John David McAfee, an antivirus software pioneer who fled Belize in 2012 ahead of a murder investigation there, has been arrested in Spain on tax evasion charges, the U.S. Justice Department said on Monday.
Mr. McAfee, 75, is a Silicon Valley legend who earned millions from the computer virus-fighting software company that still bears his surname. In 2012, he disappeared from his home in Belize after the local police sought him for questioning over the death of his neighbor.
He resurfaced in Guatemala City a few weeks later, then largely dropped out of the public eye for years — until 2016, when he attempted to run as a Libertarian candidate for president of the United States.
The Justice Department said on Monday that Mr. McAfee’s extradition from Spain to the United States was “pending.” It did not provide a timeline, and Mr. McAfee could not immediately be reached for comment
A Justice Department spokeswoman, Kerri Kupec, said, “We are pleased with the ruling.”
Charles J. Cooper, a lawyer for Mr. Bolton, said that, “The court’s decision, which we are still studying, means that the case will now move forward to the phase in which the parties will develop and present their evidence to the court.”
The Bolton legal team has also asked Judge Lamberth, if he let the case proceed, to order the White House to turn over evidence to them about the process that administration officials used to handle the manuscript, letting his lawyers know what the government considers classified and permitting them to read internal White House emails and depose witnesses.
Ms. Knight has accused Trump political appointees of illegitimately politicizing the prepublication review process for Mr. Bolton’s book, and Mr. Bolton’s lawyers want to make the case that the government breached its own duty to handle the
“The government has the power to prevent harm to the national security,” Lamberth wrote in a 26-page opinion. “While the government may not prevent Bolton from publishing unclassified materials, it may require him to undergo a reasonable prepublication review process. The . . . agreements are thus consistent with the First Amendment.”
In a statement, lead Bolton attorney Charles J. Cooper said, “The Court’s decision, which we are still studying, means that the case will now move forward to the phase in which the parties will develop and present their evidence to the Court.”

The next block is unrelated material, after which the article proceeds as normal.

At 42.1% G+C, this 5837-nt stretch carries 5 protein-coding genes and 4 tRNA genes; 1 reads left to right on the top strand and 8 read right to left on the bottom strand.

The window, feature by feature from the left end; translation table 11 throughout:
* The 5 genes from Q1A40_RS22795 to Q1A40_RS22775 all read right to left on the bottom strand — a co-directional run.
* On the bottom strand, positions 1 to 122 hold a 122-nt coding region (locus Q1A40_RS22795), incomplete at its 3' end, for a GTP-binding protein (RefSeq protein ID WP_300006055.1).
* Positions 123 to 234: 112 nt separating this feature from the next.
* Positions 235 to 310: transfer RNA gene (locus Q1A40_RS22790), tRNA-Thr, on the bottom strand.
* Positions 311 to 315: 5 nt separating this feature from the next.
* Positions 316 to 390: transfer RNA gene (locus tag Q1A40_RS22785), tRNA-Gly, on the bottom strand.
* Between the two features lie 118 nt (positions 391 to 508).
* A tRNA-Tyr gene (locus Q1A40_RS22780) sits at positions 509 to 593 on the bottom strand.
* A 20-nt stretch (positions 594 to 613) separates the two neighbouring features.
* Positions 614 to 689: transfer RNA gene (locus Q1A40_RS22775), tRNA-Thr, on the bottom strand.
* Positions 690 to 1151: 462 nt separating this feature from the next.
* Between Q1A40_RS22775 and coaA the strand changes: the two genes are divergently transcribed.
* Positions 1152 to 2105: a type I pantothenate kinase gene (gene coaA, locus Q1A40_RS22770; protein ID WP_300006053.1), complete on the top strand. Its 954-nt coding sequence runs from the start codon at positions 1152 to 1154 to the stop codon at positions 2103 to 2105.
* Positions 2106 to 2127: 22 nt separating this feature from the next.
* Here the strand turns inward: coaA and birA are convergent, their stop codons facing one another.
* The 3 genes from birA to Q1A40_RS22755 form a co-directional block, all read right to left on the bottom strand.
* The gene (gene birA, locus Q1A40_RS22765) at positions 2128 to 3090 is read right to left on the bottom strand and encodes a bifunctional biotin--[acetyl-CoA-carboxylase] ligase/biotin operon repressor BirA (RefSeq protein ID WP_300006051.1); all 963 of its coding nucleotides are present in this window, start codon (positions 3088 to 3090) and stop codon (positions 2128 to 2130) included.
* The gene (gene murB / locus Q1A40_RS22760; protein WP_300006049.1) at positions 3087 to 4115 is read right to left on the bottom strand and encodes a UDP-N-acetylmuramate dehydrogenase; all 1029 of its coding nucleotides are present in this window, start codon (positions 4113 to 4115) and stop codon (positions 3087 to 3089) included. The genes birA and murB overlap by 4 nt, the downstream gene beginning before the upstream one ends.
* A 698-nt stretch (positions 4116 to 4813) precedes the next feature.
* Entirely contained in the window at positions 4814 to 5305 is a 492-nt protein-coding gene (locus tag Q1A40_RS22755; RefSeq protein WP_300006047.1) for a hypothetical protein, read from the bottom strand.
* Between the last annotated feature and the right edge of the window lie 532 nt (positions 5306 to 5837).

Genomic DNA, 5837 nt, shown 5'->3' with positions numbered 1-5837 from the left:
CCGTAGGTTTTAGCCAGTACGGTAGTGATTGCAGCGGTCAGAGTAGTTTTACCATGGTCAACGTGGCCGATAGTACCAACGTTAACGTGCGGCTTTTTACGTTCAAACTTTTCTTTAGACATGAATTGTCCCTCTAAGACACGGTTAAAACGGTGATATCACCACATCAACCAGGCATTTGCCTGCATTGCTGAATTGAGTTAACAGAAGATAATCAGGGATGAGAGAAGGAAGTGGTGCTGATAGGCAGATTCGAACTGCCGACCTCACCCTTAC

Legal analysts said Lamberth’s opinion underscored that Bolton is in serious legal jeopardy, and made it more difficult for other national security professionals to publish without risk of being sued by the government.
“This is a horrible new precedent,” said Mark S. Zaid, a lawyer who specializes in national security and whistleblower cases. “Before this case
A federal judge in the District of Columbia has rejected former national security adviser John Bolton’s request to dismiss the government’s lawsuit complaining his tell-all book about his time in the Trump administration disclosed classified information after it failed to complete its prepublication review.
Judge Royce Lamberth found that the government proved that the publication of Bolton’s book, “The Room Where it Happened,” improperly “breached his prepublication review and predisclosure consultation obligations” and “his nondisclosure obligations.” The government is seeking the profits Bolton has made from the bestselling book, which painted his former boss, President Trump, in an unflattering light.
“The government has the power to prevent harm to the national security,” Lamberth wrote. “While the government may not prevent Bolton from publishing unclassified materials, it may require him to undergo a reasonable prepublication review process.”
“We are pleased with the ruling,” Justice Department sppokeswoman Kerri Kupec told CBS News.
WASHINGTON (AP) — The Trump administration can move forward with its lawsuit against former National Security Adviser John R. Bolton over his tell-all book, a judge ruled Thursday in denying a request to dismiss the complaint.
The Justice Department alleges that Bolton’s book, “The Room Where It Happened” contains classified information, and the government sued in June to try to prevent the release. Though the book was published as scheduled, a suit accusing Bolton of breaking contracts with the government by disclosing classified information and by failing to complete a required prepublication review can proceed, U.S District Judge Royce Lamberth said in a 27-page opinion.
The Justice Department, the judge wrote, “plausibly pleads that Bolton breached those obligations.” A lawyer for Bolton did not immediately return an email seeking comment.
The book, which details Bolton’s 17 months as Trump’s national security adviser, contains descriptions of conversations with foreign leaders that
A federal judge on Thursday denied former Trump national security adviser John Bolton’s effort to get the government’s lawsuit over his book dismissed.
That allows the Justice Department to proceed in its effort to seize his profits from the book, “The Room Where it Happened,” a harsh condemnation of the Trump White House and its handling of foreign policy.
Federal District Court Judge Royce Lamberth said the government “alleges sufficient facts to support its claim” that Bolton violated his obligations to get written permission to proceed with publication after the book was reviewed to remove any classified information. The judge found the government has a sufficiently strong case to move on to the next step.
Justice Department lawyers have asked the judge to rule for them on summary judgment, without a trial. The judge said he will rule on that soon.
The government filed its lawsuit in June, arguing that
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